One could quibble about whether or not 95% confidence is high enough to be truly confident. We wouldn’t fly on planes that had a 5% chance of crashing, but we would probably go on a picnic if there were a 5% chance of rain. Whether it’s the right number for scientific studies isn’t clear, but it is clear that this cutoff for statistical significance should not apply to multiple testing or multiple modeling. The jelly bean cartoon illustrates this point nicely. If the scientists had found an association between jelly beans and acne on the first try, they might reasonably think that it wasn’t just chance—maybe jellybeans cause acne, or maybe acne causes jelly bean cravings. After testing 20 colors of jelly beans, though, the 1-in-20 chance of finding an association by pure chance becomes meaningless. If you test enough jelly beans, you are bound to find an association by pure chance, and that association will be spurious and irreproducible, just like many scientific studies.
When scientists run experiments in labs or model large datasets in multiple different ways, they generate heaps and heaps of negative data, but these don’t get reported. All that gets published is the 100th experiment or analysis that “worked.” Furthermore, scientists are rarely required to state upfront how they will measure primary outcomes. To understand why this is a problem, imagine that I claim to have a magic coin. I tell you that I’m going to flip it 10 times, and if it is magic, it will it come up heads every single time. That’s a pretty good study. But what if instead I flip my coin a 1,000 times and comb through the data for patterns. When I find any pattern in a series of 10 flips, and I tell you that the probability of that sequence occurring by luck alone is less than one in 1,000. That’s correct, but are you impressed by the magic of my coin?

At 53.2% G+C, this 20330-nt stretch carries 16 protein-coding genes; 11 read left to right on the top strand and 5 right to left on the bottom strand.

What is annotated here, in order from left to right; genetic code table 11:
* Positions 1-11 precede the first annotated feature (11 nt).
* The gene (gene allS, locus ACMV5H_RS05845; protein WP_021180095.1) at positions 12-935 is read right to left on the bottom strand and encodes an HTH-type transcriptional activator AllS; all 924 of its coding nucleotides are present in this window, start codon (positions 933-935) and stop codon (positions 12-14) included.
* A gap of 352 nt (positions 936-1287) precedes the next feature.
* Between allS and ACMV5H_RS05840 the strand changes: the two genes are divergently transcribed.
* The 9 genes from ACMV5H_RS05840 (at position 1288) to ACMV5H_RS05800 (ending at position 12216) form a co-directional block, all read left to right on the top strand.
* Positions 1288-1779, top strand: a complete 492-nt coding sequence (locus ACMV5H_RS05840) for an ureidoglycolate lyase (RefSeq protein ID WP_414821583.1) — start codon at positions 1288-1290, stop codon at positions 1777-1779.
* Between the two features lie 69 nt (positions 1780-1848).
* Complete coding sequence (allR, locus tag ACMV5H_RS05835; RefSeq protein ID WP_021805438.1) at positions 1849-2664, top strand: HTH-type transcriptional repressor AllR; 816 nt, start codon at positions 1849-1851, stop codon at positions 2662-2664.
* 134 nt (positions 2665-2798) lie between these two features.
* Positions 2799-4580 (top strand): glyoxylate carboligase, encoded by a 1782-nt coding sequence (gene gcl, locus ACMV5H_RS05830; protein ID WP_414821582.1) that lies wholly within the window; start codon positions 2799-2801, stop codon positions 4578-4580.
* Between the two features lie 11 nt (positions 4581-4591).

There are some potential solutions to the irreproducibility of medical science, but they would require an extensive overhaul of the system. For observational studies, Young and Karr have proposed sensible measures, like making data publicly available, recording data analysis plans upfront, and splitting the data to be analyzed into test and validation sets. For basic science, public money could be used to set up large testing facilities where experiments can be run by impartial technicians and all results, positive or negative, can be made available to the scientific community. If such changes were implemented, however, the number of published studies would plummet precipitously. Journals would go out of business and so would most scientists, unless new criteria were devised for doling out grant money and handing out promotions. Some areas of research would be invalidated if everyone had access to negative studies, and researchers would be discredited. The biomedical research community isn’t ready for these kinds of painful changes. One piece of evidence for this is that nobody knows which 47 studies Amgen was unable to reproduce. To gain the cooperation of the principal investigators of those studies, Amgen was forced to sign non-disclosure agreements about the results of their inquiries. It seems that the authors of the “landmark” cancer studies knew that they would be found out, and unsurprisingly, setting the record straight wasn’t high on their list of priorities.